Earth Notes: On Website Technicals (2020-05)Updated 2020-06-09 06:52 GMT.
2020-05-31: Lazier Heroes
Given Firefox's aggressive image-loading laziness (deferring anything not actually in the viewport), I'm making all the images on the home page lazy, bar the first big one (which may get inlined for lite/AMP anyway).
I'm also aiming to adjust the image insert mechanism to allow me to place such carousel images in tables etc (eg not as floats).
The warm up to this is inserting a hero image for the most popular page of the selection inserted automagically in the foot of each non-lite page.
There is now a
respsml class for responsive images (up to) 33% of main container width, that will be resized down if necesssary, and that will have a
srcset and a wrapper link created. This is in test on a couple of pages. There are still some rough edges to fix.
2020-05-24: Hi-fi Desktop Heroes
For visitors to the full-fat / desktop version of the site, I'm considering enhancing select images for displays with a pixel density greater than 1, ie more physical pixels than CSS pixels.
The most obvious candidiates are the page-top hero images, which are there to be pretty, and could be made prettier for such devices.
For reference: my MacOS Air laptop is 1440x900 (pixel-ratio 1), and my Fairphone 3 is 2160x1080 landscape (pixel ratio 3).
In portrait, which is probably how most smartphones are used, according to MyDevice the widest smartphone screen listed is 1440 physical pixels.
It may therefore be worth providing a 1440w image (x1.8 for the 800 hero) option for those devices with ratio greater than 1.
I probably don't want to inflate my existing byte limits per image (absolute and per CSS pixel). So I shouldn't try for a larger image where the x1 image is at or close to the limit.
I also don't want to falsely inflate an image, so wouldn't do this where the source image is no larger than the CSS render size (eg 800px), and probably not unless it's at least the inflated intrinsic size (eg 1400w).
In any case something like this might form part of a media query
or the newer
sizes or on a
source line in
A simple first step may be on desktop mode to only use the 640px image if the viewport width is 640px or less and
the resolution is not (much) higher than 1 eg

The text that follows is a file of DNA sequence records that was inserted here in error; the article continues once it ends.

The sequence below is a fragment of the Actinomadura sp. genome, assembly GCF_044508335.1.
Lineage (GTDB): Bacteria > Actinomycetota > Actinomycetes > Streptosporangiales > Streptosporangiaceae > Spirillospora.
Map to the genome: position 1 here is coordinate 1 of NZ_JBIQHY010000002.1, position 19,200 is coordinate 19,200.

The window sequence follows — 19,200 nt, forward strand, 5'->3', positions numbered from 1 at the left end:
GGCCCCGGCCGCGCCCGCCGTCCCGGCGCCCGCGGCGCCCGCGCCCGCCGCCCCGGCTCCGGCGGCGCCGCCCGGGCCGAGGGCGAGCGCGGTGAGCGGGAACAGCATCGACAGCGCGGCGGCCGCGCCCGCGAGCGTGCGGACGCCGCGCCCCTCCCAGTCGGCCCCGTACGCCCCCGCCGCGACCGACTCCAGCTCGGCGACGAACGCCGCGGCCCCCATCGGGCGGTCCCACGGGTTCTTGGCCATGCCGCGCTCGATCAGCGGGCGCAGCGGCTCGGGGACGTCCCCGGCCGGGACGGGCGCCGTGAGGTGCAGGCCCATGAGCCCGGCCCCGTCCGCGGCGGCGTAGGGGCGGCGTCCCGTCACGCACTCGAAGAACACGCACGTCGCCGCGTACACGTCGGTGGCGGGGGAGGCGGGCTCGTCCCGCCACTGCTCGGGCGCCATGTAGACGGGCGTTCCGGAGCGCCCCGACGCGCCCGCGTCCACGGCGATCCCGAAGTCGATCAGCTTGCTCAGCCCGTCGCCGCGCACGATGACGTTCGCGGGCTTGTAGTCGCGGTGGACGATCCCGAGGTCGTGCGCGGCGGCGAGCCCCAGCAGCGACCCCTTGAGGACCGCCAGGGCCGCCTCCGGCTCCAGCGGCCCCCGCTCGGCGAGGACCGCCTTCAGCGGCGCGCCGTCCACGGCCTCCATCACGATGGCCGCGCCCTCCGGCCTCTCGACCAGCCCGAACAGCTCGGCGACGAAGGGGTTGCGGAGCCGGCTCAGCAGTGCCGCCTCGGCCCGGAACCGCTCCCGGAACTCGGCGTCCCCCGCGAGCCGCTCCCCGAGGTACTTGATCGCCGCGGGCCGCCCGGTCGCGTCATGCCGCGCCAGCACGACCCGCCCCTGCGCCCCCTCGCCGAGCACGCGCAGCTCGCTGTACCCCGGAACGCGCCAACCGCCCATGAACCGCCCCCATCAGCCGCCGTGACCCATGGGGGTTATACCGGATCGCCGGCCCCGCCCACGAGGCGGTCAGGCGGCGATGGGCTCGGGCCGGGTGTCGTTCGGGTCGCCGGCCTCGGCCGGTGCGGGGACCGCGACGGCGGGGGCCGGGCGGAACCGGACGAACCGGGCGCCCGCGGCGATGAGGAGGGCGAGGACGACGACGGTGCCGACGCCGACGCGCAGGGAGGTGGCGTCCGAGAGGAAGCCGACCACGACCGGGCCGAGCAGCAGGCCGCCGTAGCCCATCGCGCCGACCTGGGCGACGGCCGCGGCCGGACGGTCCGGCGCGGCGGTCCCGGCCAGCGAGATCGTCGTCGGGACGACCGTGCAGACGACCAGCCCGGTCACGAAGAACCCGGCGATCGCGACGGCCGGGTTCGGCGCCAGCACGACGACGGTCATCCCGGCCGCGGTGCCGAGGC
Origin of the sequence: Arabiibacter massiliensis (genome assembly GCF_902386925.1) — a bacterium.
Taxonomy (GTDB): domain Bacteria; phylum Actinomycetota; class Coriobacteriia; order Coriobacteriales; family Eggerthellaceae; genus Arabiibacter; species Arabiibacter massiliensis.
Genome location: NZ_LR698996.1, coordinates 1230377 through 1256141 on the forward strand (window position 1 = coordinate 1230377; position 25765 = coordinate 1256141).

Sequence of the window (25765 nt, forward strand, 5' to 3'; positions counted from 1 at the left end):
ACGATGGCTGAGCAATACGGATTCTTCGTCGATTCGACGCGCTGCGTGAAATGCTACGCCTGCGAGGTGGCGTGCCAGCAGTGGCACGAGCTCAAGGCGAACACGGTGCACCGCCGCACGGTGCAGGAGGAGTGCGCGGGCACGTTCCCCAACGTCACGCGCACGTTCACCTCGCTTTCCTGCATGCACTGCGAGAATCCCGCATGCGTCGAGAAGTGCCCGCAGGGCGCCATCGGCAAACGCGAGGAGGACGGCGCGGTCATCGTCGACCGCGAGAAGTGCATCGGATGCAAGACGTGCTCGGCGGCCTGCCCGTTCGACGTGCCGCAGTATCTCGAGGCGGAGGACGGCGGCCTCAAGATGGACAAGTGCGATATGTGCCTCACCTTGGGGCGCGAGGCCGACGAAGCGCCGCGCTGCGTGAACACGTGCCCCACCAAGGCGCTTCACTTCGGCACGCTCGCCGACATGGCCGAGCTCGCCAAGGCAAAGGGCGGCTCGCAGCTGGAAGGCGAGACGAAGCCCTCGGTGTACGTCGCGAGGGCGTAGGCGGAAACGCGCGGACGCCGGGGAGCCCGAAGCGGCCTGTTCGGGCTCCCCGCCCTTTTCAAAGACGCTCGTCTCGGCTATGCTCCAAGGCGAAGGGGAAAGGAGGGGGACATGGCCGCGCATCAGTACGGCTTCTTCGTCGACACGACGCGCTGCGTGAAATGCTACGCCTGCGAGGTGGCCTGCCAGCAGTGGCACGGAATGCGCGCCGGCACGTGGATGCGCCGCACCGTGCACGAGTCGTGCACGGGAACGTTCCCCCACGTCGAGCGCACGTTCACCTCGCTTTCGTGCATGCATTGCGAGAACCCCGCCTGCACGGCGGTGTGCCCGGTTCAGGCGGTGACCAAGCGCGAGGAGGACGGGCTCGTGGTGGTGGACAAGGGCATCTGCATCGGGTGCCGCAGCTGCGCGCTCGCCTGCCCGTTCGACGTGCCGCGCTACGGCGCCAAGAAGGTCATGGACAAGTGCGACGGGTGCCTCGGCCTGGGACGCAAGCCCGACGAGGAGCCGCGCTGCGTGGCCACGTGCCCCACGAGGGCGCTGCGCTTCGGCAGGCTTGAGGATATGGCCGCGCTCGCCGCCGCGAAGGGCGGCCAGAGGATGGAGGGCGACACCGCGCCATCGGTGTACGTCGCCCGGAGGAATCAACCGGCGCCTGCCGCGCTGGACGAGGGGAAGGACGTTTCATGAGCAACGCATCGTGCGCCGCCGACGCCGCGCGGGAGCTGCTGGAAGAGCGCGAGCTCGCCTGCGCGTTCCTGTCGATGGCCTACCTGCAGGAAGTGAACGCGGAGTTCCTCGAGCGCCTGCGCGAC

(max-resolution: 1.5dppx). Or maybe use
(max-resolution: 280dpi) for the latter for wider support, and to better pick out high-end devices where users may be less bandwidth-sensitive. (I could also throw in a maximum height so that the hero doesn't take too much of the vertical display area.) Older browsers that don't recognise
dppx may wastefully pull in the full 800w image.
Testing the water, I am now selecting the 640w hero image with
(max-width:640px) and (max-resolution:280dpi).
Podcast RSS Images
As a second experiment for today, I'm including each episode's primary SQTN, if any, in the podcast RSS feed entry for that episode. Possibly I should restrict to those that are square and in a reasonable size range (1400w to 7000w). But for now I'm assuming that most feeds won't use such an image at all, and that others will quietly ignore anything that they don't like.
2020-05-12: Feeds Moved
A few Atom feeds that were at the top level of EOU have been moved to under
rss/. This is to help reduce the size of that critical directory. Decluttering may improve site-serving performance.
I also (belatedly) switched on a weekly
fstrim to help maintain filesystem performance, with a new
2020-05-10: Lo-fi AMP
Until now, I served up full-fat video and audio to AMP page users. Since they are probably on mobile, with potentially only mono audio for example, and limited data plans, this probably wasn't the right thing to do. So now, for 'lite' and 'AMP' the lower-bandwidth versions of audio and video are now served (usually mono for audio also, for example).
Possibly I should make it clear for mobile/AMP users that they are getting the lo-fi version by default.
(For some files, especially small ones and/or those primarily for internal use, lo-fi versions may not be provided. They may then be created automatically in some cases for video, but not yet for audio.)